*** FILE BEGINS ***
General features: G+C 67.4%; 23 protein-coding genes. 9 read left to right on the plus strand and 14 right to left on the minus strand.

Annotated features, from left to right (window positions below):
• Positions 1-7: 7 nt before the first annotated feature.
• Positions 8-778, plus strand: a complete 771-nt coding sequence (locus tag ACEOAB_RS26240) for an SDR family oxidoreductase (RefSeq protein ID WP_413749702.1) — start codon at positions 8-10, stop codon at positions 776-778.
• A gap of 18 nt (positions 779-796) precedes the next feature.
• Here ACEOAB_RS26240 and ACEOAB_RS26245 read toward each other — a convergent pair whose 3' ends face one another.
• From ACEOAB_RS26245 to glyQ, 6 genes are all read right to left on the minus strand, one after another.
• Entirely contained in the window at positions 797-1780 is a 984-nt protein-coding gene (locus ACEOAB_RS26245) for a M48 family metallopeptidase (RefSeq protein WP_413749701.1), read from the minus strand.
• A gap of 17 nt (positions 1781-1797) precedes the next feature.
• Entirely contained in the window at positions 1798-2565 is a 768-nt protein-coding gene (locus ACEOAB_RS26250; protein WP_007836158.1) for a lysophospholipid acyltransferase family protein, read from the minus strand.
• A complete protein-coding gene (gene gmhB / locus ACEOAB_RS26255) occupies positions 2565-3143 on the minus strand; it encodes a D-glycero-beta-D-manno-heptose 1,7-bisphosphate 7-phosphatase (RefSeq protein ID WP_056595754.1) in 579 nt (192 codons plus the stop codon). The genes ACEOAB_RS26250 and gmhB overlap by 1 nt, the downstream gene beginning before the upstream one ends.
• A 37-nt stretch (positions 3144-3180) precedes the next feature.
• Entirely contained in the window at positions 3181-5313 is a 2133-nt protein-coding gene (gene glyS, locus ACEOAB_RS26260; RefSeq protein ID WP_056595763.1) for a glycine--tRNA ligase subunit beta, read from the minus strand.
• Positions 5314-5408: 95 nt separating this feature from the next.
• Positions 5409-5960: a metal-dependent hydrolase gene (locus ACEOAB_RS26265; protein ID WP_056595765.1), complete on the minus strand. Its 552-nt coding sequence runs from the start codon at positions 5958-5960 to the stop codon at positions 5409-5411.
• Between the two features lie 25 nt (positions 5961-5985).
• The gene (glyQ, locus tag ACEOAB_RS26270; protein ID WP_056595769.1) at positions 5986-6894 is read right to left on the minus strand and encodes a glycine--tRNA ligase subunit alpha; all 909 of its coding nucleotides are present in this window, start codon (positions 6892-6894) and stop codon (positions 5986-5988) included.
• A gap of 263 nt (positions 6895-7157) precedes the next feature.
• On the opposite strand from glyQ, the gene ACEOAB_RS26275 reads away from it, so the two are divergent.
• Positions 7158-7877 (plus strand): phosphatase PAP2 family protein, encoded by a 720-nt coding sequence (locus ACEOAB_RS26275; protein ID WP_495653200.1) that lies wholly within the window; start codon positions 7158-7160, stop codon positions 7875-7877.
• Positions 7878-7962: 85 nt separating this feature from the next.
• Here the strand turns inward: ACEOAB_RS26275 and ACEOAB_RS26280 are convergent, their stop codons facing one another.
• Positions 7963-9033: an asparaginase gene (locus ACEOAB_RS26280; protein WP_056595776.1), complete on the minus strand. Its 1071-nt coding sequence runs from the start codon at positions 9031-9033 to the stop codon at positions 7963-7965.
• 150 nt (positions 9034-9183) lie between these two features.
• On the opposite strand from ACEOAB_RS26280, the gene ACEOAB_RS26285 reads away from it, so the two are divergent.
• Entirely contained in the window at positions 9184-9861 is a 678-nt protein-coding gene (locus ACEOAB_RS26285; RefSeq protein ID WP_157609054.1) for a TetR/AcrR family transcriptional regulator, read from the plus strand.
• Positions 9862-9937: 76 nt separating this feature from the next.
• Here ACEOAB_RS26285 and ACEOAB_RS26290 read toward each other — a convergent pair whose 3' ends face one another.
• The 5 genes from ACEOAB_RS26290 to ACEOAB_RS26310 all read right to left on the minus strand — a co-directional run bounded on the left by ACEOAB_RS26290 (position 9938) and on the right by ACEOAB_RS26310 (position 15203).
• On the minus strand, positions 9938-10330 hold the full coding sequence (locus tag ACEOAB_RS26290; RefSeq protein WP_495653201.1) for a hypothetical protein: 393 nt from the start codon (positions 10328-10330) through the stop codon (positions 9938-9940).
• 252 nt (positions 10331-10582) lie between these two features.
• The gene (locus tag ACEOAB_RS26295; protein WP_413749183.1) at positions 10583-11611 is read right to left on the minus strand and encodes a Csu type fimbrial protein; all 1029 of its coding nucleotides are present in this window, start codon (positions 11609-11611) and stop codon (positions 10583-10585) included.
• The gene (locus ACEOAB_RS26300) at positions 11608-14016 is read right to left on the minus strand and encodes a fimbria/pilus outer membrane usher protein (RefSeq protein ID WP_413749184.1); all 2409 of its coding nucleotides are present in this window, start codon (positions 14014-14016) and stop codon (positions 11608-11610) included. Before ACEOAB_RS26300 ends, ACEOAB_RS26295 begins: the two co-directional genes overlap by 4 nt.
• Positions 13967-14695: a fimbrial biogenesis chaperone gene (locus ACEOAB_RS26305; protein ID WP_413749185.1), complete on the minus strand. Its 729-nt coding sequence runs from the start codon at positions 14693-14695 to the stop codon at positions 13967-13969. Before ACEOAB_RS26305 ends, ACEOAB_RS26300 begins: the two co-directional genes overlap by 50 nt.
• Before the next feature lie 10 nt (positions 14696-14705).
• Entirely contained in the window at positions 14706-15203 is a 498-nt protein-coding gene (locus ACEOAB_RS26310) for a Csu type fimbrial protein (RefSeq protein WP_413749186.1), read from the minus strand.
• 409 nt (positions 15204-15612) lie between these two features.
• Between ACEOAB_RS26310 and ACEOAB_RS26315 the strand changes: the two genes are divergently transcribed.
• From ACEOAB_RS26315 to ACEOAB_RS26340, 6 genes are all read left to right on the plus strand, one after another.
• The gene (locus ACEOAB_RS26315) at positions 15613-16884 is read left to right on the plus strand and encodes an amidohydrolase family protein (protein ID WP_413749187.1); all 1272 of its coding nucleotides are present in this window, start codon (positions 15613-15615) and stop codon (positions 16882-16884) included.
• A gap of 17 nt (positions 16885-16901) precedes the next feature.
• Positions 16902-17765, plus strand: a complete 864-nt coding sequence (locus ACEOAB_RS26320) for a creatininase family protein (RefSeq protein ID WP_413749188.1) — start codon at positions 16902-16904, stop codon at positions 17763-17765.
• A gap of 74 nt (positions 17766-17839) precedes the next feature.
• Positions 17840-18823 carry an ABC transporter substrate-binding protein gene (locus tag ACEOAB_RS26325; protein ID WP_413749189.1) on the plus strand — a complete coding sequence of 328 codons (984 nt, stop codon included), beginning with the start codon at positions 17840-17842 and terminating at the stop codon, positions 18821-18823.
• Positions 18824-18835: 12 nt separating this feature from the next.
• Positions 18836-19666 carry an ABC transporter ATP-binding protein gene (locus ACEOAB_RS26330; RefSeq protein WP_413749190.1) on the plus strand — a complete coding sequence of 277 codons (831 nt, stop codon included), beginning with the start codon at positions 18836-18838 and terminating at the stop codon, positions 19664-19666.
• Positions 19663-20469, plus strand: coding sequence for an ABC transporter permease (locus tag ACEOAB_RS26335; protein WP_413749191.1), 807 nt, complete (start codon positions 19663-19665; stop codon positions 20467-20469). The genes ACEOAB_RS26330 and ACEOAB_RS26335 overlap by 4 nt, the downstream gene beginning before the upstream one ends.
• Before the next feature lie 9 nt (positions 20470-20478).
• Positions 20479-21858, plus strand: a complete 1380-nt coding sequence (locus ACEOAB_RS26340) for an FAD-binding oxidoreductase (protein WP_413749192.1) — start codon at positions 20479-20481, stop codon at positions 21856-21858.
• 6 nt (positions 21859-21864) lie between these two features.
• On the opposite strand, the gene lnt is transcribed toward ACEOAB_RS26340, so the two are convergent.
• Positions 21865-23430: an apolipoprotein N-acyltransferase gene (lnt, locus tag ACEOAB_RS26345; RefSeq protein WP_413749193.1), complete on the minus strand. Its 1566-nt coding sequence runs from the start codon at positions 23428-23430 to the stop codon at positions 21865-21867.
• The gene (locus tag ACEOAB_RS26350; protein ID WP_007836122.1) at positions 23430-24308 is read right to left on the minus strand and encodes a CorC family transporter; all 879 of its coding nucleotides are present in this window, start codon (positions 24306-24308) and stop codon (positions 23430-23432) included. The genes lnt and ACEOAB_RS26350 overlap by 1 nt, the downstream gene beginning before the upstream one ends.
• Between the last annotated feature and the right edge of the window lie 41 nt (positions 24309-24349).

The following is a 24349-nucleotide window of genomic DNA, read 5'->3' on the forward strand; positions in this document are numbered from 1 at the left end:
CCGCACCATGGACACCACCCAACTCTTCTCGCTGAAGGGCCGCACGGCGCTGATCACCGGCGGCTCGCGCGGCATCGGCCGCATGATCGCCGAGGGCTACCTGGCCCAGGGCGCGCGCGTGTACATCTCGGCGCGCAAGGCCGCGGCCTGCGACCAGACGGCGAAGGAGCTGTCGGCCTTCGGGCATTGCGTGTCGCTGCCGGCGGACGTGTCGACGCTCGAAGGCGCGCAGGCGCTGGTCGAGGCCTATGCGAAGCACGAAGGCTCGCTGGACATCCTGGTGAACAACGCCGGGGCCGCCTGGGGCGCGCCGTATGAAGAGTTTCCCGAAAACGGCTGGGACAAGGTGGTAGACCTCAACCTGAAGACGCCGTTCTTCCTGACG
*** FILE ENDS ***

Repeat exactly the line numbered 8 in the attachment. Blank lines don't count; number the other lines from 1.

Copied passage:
• Entirely contained in the window at positions 797-1780 is a 984-nt protein-coding gene (locus ACEOAB_RS26245) for a M48 family metallopeptidase (RefSeq protein WP_413749701.1), read from the minus strand.